Compounded drugs, opioids trigger unprecedented Part D spending

An open pill bottle and a dollar bill

Medicare Part D prescription drug spending has increased 167 percent over the past decade, fueled by concerning trends tied to opioids and compounded medications, according to a report released by the Office of Inspector General (OIG).

The new report offers additional context to comments made by U.S. Attorney General Loretta Lynch Wednesday when her office announced a historic national fraud bust involving 300 people and $900 million in fraudulent billing, in which more than 60 of the individuals were linked to schemes targeting Part D.

The report indicates Part D prescription drug spending has increased at least $14 billion during each of the past three years, reaching $137 billion in 2015. Spending on commonly abused opioids reached $4.1 billion, a 165 percent increase since 2006 despite the fact that the number of beneficiaries receiving Part D drugs grew just 75 percent. All told, nearly one-third of Medicare beneficiaries received a prescription for commonly abused opioids last year.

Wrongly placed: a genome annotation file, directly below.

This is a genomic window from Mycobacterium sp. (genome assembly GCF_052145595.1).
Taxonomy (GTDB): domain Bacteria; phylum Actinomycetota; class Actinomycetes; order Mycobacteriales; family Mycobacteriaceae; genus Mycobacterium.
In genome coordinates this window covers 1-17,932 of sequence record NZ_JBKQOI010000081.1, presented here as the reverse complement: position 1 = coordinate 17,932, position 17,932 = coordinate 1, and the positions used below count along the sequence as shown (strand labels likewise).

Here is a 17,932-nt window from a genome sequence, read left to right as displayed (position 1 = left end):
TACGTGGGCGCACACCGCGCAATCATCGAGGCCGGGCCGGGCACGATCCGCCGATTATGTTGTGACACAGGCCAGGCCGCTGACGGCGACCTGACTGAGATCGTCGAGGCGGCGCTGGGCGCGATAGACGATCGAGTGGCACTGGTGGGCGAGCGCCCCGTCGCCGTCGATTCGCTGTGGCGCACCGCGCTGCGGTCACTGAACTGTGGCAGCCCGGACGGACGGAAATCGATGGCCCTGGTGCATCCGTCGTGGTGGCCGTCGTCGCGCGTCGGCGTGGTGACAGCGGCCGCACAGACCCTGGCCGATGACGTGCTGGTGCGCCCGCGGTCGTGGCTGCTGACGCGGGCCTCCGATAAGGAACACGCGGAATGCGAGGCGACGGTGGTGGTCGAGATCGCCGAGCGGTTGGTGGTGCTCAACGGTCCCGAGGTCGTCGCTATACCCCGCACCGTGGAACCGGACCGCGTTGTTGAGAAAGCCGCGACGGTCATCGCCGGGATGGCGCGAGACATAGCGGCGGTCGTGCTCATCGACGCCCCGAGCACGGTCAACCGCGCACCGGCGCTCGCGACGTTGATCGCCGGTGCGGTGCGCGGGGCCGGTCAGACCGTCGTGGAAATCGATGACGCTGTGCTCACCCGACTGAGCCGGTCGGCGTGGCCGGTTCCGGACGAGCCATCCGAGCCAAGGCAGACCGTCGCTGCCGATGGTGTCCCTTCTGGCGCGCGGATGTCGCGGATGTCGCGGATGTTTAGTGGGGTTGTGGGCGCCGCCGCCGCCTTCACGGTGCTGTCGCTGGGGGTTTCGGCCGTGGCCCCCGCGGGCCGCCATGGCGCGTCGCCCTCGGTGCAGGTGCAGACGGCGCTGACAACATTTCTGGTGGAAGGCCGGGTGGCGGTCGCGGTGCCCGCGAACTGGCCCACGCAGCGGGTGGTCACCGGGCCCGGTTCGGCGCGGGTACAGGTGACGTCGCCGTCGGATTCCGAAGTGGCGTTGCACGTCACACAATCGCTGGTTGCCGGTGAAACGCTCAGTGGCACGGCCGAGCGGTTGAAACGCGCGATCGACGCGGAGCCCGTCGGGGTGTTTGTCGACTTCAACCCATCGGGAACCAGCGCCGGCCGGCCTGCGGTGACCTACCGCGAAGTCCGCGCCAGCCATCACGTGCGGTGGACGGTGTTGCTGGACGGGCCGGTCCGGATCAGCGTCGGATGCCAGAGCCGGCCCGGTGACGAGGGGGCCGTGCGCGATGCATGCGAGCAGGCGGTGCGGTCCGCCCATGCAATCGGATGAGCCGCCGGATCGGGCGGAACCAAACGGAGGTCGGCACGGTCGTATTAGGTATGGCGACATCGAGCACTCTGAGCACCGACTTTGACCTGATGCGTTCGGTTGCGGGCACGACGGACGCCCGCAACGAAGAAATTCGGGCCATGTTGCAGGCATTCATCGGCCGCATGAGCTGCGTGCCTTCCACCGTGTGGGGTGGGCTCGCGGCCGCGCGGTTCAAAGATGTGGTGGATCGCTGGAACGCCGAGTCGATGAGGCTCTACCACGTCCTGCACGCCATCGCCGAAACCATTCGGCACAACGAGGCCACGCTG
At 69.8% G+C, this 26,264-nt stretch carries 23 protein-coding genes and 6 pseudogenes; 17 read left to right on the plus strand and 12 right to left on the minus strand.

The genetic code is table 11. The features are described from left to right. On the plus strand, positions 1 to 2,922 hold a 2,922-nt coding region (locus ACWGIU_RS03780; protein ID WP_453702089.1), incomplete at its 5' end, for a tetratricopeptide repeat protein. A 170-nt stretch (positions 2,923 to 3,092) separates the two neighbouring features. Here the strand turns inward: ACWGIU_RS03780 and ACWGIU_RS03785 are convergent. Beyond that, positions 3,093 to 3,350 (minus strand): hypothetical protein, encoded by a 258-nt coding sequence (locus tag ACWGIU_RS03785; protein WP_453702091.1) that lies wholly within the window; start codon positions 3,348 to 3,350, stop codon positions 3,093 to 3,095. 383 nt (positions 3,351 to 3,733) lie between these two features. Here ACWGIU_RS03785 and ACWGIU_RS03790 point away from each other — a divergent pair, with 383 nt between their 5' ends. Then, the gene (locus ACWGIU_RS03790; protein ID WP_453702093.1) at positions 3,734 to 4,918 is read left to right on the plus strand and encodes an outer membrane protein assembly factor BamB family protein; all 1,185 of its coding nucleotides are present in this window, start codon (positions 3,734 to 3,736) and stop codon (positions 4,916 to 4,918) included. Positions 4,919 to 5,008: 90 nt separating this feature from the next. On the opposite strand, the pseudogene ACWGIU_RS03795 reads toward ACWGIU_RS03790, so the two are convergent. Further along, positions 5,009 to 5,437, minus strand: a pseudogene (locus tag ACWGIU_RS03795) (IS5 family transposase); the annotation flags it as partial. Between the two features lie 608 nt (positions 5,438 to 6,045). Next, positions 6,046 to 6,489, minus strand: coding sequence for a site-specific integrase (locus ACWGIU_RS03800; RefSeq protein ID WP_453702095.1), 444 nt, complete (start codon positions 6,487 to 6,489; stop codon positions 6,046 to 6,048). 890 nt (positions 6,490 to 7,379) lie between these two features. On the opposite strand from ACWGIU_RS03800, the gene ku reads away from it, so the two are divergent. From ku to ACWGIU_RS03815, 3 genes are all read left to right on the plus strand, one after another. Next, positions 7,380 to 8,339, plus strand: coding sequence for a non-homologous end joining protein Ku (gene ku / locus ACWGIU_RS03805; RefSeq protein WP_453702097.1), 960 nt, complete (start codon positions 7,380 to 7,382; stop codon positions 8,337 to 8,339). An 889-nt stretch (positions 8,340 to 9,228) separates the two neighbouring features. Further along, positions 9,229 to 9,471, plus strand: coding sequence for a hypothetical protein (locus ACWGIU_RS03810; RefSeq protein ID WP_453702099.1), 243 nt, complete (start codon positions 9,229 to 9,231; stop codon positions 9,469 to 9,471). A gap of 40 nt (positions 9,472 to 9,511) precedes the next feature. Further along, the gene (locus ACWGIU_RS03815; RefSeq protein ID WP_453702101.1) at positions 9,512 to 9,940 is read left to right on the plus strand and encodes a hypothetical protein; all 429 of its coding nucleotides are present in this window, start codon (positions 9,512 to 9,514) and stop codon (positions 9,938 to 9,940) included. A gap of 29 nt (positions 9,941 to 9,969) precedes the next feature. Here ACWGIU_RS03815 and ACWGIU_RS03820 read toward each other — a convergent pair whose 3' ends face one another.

Perhaps even more concerning, the OIG found that spending on compounded drugs increased 625 percent from 2006 through 2015, including a 3,466 percent spike in topical creams and ointments typically used for pain relief. From 2013 through 2015, overall spending on compounded drugs more than doubled to $509 million thanks to a $182 million spike last year. Certain areas of Texas, Florida and New York demonstrated unusually high rates of spending.

Last year, the OIG released two reports highlighting similar spending patterns on opioids within Part D, prompting senators to grill federal authorities on ways to detect and prevent fraud within the program—including requiring plan sponsors to report fraud activity. Last year, Tricare saw a $1.75 billion increase in spending on compounded medication, which prompted the health plan to implement new payment screening procedures.

To learn more:
- read the OIG’s report

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